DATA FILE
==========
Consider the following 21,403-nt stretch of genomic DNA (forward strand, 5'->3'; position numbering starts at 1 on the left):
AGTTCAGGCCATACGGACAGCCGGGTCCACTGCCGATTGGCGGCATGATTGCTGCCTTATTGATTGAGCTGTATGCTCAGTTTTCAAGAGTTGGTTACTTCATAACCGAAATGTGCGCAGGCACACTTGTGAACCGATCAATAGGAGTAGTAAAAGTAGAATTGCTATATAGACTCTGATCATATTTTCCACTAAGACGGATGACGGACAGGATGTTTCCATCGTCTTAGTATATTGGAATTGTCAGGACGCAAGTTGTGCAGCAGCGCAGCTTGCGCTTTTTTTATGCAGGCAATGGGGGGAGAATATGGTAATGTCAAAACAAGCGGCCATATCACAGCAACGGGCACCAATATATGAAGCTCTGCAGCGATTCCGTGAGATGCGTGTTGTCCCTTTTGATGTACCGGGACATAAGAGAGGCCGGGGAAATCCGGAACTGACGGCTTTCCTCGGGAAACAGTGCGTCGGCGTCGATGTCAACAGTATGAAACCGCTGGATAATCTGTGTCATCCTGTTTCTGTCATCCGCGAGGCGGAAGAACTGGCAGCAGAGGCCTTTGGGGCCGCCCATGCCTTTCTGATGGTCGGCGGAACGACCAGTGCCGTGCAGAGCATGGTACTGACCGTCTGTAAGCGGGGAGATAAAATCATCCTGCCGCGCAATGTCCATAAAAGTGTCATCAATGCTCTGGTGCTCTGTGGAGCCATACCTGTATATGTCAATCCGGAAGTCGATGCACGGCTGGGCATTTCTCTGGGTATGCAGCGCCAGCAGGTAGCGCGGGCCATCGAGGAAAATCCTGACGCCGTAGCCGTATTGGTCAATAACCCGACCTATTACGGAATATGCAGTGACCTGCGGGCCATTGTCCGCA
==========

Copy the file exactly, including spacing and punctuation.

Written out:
Consider the following 21,403-nt stretch of genomic DNA (forward strand, 5'->3'; position numbering starts at 1 on the left):
AGTTCAGGCCATACGGACAGCCGGGTCCACTGCCGATTGGCGGCATGATTGCTGCCTTATTGATTGAGCTGTATGCTCAGTTTTCAAGAGTTGGTTACTTCATAACCGAAATGTGCGCAGGCACACTTGTGAACCGATCAATAGGAGTAGTAAAAGTAGAATTGCTATATAGACTCTGATCATATTTTCCACTAAGACGGATGACGGACAGGATGTTTCCATCGTCTTAGTATATTGGAATTGTCAGGACGCAAGTTGTGCAGCAGCGCAGCTTGCGCTTTTTTTATGCAGGCAATGGGGGGAGAATATGGTAATGTCAAAACAAGCGGCCATATCACAGCAACGGGCACCAATATATGAAGCTCTGCAGCGATTCCGTGAGATGCGTGTTGTCCCTTTTGATGTACCGGGACATAAGAGAGGCCGGGGAAATCCGGAACTGACGGCTTTCCTCGGGAAACAGTGCGTCGGCGTCGATGTCAACAGTATGAAACCGCTGGATAATCTGTGTCATCCTGTTTCTGTCATCCGCGAGGCGGAAGAACTGGCAGCAGAGGCCTTTGGGGCCGCCCATGCCTTTCTGATGGTCGGCGGAACGACCAGTGCCGTGCAGAGCATGGTACTGACCGTCTGTAAGCGGGGAGATAAAATCATCCTGCCGCGCAATGTCCATAAAAGTGTCATCAATGCTCTGGTGCTCTGTGGAGCCATACCTGTATATGTCAATCCGGAAGTCGATGCACGGCTGGGCATTTCTCTGGGTATGCAGCGCCAGCAGGTAGCGCGGGCCATCGAGGAAAATCCTGACGCCGTAGCCGTATTGGTCAATAACCCGACCTATTACGGAATATGCAGTGACCTGCGGGCCATTGTCCGCA